The eye-caressing oilpaper umbrella is perhaps the most visually stunning memento you can take home from your Taiwan voyage of discovery. Featuring an intricate bamboo frame and translucent paper, each is a distinctive work of art painted with bold, colorful designs and lacquered. If actually used to stop the rain, they’ll last 10 years or more; if treated as an artwork, as done by almost all buyers today, they’ll last pretty much forever.
The secret of the art – along with a master craftsman that possessed it – were brought from Guangdong in the early 20th century by a Meinong businessman, the lacquer changed from dark-brown to yellow, and artistic designs were added later to what was a practical household item. The family is all-important to the Hakka, and the umbrella’s circular perfection symbolizes the “perfection” of family togetherness. They are traditional wedding gifts, for the pronunciation of “paper,” zhi, is similar to that for “sons,” zi. Such a gift promotes fecundity.
At local shops, an 8-inch umbrella should be NT$400 to NT$600, a 19-inch version NT$1,200 or more. Most handle overseas shipping. Yuan Xiang Yuan Cultural Village, on the town's southern outskirts, is a large and attractive souvenir mall with ample parking, a good range of umbrellas, and live demonstrations.
A more intimate experience can be had at Meinong k.c.s. Umbrella, a small workshop with a nationwide reputation located in the countryside in the rear of a traditional courtyard residence belonging to the Lin clan. At this shop, run by a kindly and calmingly gentle couple, Lin Rong-jun and Wu Jian-ying, you can have your umbrella made to order and can also DIY-decorate your own miniature umbrella for a few hundred NT dollars. The couple inherited the business from Lin’s father, and their grown son has just returned to the umbrella-making fold, making Mom and Dad, worried that this now rare and precious skill set is dying out, very happy.
Traditionally, isolated Hakka communities grew their own food, with few fresh vegetables available during cool winters. Preserved meats and pickled vegetables were thus common. Another differentiation was vegetables – chilli peppers, bitter melon, and so on – stuffed with minced meat. The culinary style is characterized by an especially sensitive way of combining only the freshest of crisp vegetables, when available. These are chopped and combined in myriad manners, stir-fried lightly to evince the most delicate flavors.
The heavy use of garlic, oils, and spices is avoided, as is the heavy use of lard that characterizes the Fujianese/Taiwanese style. The frugal Hakka have a dish for all animal parts; for example, pig’s intestine with ginger slices is a favorite.
The heavy labor of both men and women in field, mine, and forest – traditional Hakka industries – led to substantial salt loss, leading to extra-salty dishes. Most restaurants these days will hold back, on their own or on request.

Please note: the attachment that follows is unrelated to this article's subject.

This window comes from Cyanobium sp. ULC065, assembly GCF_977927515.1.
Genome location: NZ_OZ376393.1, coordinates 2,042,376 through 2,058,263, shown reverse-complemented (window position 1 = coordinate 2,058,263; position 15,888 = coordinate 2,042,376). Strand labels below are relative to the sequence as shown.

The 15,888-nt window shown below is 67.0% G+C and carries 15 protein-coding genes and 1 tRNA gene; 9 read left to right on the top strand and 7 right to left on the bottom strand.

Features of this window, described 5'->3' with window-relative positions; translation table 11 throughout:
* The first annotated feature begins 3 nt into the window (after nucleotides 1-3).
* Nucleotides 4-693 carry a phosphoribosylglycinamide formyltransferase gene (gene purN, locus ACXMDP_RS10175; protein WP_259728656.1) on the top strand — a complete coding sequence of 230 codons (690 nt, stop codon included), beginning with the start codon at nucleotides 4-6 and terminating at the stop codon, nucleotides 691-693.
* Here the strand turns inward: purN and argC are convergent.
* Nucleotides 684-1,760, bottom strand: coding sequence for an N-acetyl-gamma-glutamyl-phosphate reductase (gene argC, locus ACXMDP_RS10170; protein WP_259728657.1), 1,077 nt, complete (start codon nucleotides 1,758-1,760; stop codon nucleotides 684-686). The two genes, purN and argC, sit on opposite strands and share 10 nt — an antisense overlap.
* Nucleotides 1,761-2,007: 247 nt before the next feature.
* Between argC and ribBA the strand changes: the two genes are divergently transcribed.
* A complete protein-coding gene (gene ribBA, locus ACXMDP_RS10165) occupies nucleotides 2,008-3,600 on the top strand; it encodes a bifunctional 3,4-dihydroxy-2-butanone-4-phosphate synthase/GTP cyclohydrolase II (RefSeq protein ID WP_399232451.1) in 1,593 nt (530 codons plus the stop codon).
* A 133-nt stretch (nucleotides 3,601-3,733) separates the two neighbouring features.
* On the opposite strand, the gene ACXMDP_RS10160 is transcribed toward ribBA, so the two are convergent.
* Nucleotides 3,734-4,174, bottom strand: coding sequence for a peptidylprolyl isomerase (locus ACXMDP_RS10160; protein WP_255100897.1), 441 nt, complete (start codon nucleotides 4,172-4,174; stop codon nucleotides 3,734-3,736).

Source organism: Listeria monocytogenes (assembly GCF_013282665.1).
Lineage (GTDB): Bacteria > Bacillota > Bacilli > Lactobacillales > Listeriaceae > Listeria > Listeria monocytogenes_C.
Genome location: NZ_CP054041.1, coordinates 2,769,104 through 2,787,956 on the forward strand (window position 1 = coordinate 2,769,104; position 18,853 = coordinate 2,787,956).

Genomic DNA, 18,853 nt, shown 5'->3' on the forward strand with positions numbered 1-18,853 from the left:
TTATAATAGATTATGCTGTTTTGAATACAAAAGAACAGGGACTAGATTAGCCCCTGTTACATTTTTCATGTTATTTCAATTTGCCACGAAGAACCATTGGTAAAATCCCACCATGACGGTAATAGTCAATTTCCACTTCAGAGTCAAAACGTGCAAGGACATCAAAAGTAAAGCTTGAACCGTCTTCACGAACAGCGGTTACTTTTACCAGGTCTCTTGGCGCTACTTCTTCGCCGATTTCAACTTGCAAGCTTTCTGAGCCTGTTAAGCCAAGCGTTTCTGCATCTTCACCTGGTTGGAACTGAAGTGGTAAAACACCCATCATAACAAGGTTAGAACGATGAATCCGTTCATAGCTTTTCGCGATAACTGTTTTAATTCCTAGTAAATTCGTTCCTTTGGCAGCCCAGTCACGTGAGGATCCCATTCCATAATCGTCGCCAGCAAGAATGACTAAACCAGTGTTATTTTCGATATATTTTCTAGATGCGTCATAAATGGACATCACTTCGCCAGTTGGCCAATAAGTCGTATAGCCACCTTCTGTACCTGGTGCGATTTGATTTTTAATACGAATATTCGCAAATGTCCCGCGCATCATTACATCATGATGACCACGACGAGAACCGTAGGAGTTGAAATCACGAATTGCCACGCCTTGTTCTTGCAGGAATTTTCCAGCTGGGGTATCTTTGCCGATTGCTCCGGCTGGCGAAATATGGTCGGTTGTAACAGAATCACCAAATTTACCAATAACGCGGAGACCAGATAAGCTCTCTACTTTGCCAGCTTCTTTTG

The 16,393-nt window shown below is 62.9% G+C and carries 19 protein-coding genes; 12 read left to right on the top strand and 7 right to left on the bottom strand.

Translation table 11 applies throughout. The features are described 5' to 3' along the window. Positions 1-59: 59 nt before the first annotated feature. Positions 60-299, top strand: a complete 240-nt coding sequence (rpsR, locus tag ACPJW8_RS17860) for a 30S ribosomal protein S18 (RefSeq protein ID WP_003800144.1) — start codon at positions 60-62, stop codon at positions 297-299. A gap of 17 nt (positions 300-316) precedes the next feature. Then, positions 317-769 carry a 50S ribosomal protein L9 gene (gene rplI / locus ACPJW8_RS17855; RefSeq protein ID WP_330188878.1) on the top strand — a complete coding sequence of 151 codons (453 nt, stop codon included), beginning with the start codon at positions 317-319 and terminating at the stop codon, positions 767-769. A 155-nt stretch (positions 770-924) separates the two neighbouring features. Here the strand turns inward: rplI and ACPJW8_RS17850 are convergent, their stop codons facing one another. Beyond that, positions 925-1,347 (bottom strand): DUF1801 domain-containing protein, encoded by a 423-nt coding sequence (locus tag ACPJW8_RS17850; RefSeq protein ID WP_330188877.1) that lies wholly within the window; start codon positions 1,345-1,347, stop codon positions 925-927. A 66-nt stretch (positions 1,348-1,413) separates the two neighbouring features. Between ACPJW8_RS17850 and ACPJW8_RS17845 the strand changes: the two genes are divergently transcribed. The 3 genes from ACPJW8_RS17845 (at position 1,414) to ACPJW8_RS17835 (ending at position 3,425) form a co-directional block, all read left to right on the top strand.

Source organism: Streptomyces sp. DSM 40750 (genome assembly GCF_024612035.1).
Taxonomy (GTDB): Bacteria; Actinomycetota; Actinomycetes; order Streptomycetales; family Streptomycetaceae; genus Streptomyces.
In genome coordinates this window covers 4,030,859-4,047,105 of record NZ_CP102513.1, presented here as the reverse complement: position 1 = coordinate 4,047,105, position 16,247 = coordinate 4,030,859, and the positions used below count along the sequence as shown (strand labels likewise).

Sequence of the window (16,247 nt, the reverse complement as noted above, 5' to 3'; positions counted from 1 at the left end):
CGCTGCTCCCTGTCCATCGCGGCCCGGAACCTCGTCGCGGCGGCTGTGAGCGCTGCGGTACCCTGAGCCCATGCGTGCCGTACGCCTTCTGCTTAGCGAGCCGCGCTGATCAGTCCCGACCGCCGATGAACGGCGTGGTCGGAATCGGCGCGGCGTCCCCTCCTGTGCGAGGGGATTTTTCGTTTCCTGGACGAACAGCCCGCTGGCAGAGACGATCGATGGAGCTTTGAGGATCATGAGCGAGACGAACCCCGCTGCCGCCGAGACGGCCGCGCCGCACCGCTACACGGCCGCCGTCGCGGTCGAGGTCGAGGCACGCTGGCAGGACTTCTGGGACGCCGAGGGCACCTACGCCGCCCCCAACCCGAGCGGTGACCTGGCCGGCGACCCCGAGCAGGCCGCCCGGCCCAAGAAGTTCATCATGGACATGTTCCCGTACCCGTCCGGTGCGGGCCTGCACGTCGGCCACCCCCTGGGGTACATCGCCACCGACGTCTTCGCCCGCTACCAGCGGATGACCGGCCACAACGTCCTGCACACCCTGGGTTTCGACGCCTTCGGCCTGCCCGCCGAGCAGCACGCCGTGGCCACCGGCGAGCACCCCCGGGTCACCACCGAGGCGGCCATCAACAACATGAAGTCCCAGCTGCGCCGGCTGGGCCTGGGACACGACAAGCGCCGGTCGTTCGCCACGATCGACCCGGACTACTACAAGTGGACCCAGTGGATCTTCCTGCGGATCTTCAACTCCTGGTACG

Recommended is the Meinong Traditional Hakka Cuisine restaurant, spacious and filled with old-time Hakka household items. Be sure to try the wild lotus, which many locals report plucking from local Zhongzheng Lake when swimming as kids, and which has become popular nation-wide since the 1980s. Farms now circle the lake, workers submerged in water up to chest and neck.
Meinong Hakka Culture Museum
This young, attractive facility sits in open farm country, with big views all about. Its shape evoked Meinong’s tobacco-growing sheds, which stand in the hundreds, abandoned, throughout the area; there is a full-scale mock-up inside. Meinong was long synonymous with tobacco production, but the allowance of imports (tobacco and related products) in recent times resulted in a startlingly rapid demise. Some displays have English, there are free English-audio guides, and English tours are available with advance booking.
Take the High Speed Rail to Zuoying Station in Kaohsiung, or take the Taiwan Railway to Kaohsiung Station, then use the Kaohsiung Bus Meinong Route service (NT$148 one-way; 90 minutes; service 5:40 am to 10:10 pm; www.ksbus.com.tw). If driving, take National Freeway No. 10, which connects with both north-south national freeways, to the town of Qishan (Qishan District), then take Provincial Highway No. 28 east and turn left onto County Route No. 181. Meinong’s main town area is minutes away. Road signs have English.
Meinong Traditional Hakka Cuisine
Add: 362-5, Sec. 1, Zhongshan Rd., Meinong District, Kaohsiung City
Bei Huan Sui Yue
Add: 29, Daquan St., Taichung City
Tel: (07) 681-1156
Meinong k.c.s. Umbrella
Add: 47 Minquan Rd., Meinong District, Kaohsiung City
Tel: (07) 681-3247
Yuan Xiang Yuan Cultural Village
Add: 147, Sec. 1, Zhongxing Rd., Meinong District, Kaohsiung City
Tel: (07) 681-0888
Jin Xing Shop
Add: 177 Yong'an Rd., Meinong District, Kaohsiung City
Tel: (07) 681-1191
Meinong Hakka Culture Museum
Add: 49-3 Minzu Rd., Meinong District, Kaohsiung City
Tel: (07) 681-8338